@nuance_intel -- boulder-based consultancy at the intersection of sustainable business, progressive capital and transformative IT.

http://twitter.com/nuance_intel

just finished a blog post about progressive economics, including TechStars, Slow Money, Balle and new banking, and last week on sustainability metrics for startups. Long live the boulder paradox: http://nuanceintelligence.com/

271 weeks ago @ Colorado Startups - Announcing my new star... · 0 replies · +2 points

Congratulations -- it's great to have someone as humble, smart and successful as you joining the ranks of fund managers in our community.

282 weeks ago @ Media in the New Mille... - Rocky Mountain News: T... · 0 replies · +1 points

Nice post -- sorry to all the hard-working journalists who are suffering today.

284 weeks ago @ TechStars Blog - TechStars Boston · 0 replies · +1 points

Great move. Good to see the program expanding. We need more entrepreneurs to keep building opportunity, innovation and new jobs.

286 weeks ago @ Open Business - The Entrepreneur Commo... · 0 replies · +1 points

Marc, Very interesting concept. Have RSS'd your blog, followed your twitter.

As to the concept on the table here, we are working on a slightly different solution to the same problem set. At Business Catapult (.com), we are building a series of connected tools that creates one big service that builds communities of entrepreneurs and investors, ultimately helping them find each other, in a rules-based environment that optimizes everyone's role, info access and privacy.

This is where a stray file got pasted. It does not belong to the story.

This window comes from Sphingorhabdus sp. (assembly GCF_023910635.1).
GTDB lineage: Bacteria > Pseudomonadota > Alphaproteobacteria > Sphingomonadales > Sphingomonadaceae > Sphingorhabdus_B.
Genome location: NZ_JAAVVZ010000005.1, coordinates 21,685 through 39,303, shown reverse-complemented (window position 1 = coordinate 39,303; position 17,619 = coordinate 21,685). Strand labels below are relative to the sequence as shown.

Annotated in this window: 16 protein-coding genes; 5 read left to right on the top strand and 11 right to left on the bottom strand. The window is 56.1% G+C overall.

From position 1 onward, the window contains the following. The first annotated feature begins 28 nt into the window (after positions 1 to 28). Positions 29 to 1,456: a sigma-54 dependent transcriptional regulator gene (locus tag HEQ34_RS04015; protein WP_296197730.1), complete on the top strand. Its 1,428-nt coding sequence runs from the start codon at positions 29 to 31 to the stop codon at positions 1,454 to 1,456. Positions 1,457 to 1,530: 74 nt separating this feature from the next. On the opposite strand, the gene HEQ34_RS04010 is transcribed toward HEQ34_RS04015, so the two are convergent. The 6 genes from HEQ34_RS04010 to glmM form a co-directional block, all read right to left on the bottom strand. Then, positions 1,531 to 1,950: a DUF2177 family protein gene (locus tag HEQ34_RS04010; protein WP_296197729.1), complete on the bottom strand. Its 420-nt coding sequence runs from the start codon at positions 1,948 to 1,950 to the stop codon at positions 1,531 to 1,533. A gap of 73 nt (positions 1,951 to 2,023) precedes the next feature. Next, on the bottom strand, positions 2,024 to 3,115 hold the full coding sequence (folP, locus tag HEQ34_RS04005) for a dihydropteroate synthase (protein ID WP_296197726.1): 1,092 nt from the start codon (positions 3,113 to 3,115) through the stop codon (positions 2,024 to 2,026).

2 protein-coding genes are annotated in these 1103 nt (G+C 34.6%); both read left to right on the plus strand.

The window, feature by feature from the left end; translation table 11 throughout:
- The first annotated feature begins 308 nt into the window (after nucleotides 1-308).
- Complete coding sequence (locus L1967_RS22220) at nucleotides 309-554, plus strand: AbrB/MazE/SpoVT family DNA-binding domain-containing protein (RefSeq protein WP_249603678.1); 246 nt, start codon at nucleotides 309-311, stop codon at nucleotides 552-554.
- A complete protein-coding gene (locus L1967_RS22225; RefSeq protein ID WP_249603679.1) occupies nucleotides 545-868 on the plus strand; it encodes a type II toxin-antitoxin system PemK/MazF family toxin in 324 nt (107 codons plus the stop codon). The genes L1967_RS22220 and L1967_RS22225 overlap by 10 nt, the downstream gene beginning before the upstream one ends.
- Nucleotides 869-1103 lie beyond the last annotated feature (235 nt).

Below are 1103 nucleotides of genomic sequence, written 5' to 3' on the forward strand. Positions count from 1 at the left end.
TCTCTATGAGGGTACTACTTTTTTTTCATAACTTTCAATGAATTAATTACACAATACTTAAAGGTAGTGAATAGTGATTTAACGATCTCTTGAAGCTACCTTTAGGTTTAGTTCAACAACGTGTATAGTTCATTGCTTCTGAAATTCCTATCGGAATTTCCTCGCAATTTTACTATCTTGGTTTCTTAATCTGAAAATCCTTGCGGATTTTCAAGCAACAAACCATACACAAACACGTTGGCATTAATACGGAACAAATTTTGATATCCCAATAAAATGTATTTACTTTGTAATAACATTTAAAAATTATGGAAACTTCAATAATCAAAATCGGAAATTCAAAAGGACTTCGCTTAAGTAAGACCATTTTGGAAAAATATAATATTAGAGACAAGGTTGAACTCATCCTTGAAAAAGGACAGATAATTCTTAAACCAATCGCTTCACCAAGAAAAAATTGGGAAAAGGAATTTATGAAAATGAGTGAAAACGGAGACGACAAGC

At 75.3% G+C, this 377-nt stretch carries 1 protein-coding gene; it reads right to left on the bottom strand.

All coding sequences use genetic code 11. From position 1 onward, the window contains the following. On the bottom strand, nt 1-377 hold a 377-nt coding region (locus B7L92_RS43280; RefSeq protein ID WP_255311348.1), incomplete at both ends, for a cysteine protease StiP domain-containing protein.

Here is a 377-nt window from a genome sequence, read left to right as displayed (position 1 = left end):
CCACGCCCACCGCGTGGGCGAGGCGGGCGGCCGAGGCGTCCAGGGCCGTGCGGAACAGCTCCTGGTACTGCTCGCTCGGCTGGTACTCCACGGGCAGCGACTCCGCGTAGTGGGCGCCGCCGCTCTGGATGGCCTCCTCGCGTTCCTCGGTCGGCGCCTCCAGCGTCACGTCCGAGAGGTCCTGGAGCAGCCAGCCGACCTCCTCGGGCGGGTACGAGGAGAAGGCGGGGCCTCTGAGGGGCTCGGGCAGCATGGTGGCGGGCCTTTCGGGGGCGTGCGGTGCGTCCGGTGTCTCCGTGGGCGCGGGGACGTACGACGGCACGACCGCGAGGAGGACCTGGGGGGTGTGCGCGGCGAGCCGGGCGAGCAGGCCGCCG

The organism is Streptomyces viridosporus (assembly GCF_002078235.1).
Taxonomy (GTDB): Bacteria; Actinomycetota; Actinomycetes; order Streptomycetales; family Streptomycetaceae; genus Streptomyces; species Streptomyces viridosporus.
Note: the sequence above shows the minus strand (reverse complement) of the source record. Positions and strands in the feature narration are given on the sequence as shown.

Although I'm a social entrepreneur at heart -- and was a .org guy in a .com world in the 90s -- I'm still skeptical of micro-finance for a couple reasons. But your idea around the clustered risk taking by entrepreneurs is brilliant.

Will follow-up with direct communication to connect more privately.

290 weeks ago @ PeteSearch - What analyzing digital... · 0 replies · +1 points

Pete, thanks for taking the time to write this out so carefully. Your first and third points dovetail nicely into the "it's only a demonstration of some small part of the world we live in," which has led me in the past to a relationship to SNA (social network analysis) that is summarized as "that's pretty cool in theory (i'm waaaay into discussions of the sociology of information), and a helpful secondary tool, but doesn't really provide "the truth."

... which is why i'm most interested in your second point. the question of "why are we even doing this?" and assuming the answer is not a PhD dissertation. When I think about the usefulness of SNA, I use LinkedIn as a case-in-point.

I think there are a couple pieces of analysis that don't get done on LI which are more indicative of me to someone's reputation than # of connections. (as an aside, why are people always so into "bigger is better?", but i digress). i actually think that LIONs offer an important service, but I'm always a bit skeptical of their real reputation. the truth is nobody really "knows" one thousand people. seriously. so, i begin to slightly discount reputation of anyone above 400-500 connections (or so -- not a scientific measurement). second thing i do is a quick assessment of ratio of recommendations to connections. this quantitative ratio helps to inform a naturally qualitative analysis that starts to get to the bottom of what i actually care about -- the problem domain for me is quality of reputation, ie: do i really want to do business with this person.

LI would be a very different place if this ratio were the dominant results criteria.

thanks, again, Pete for the discussion.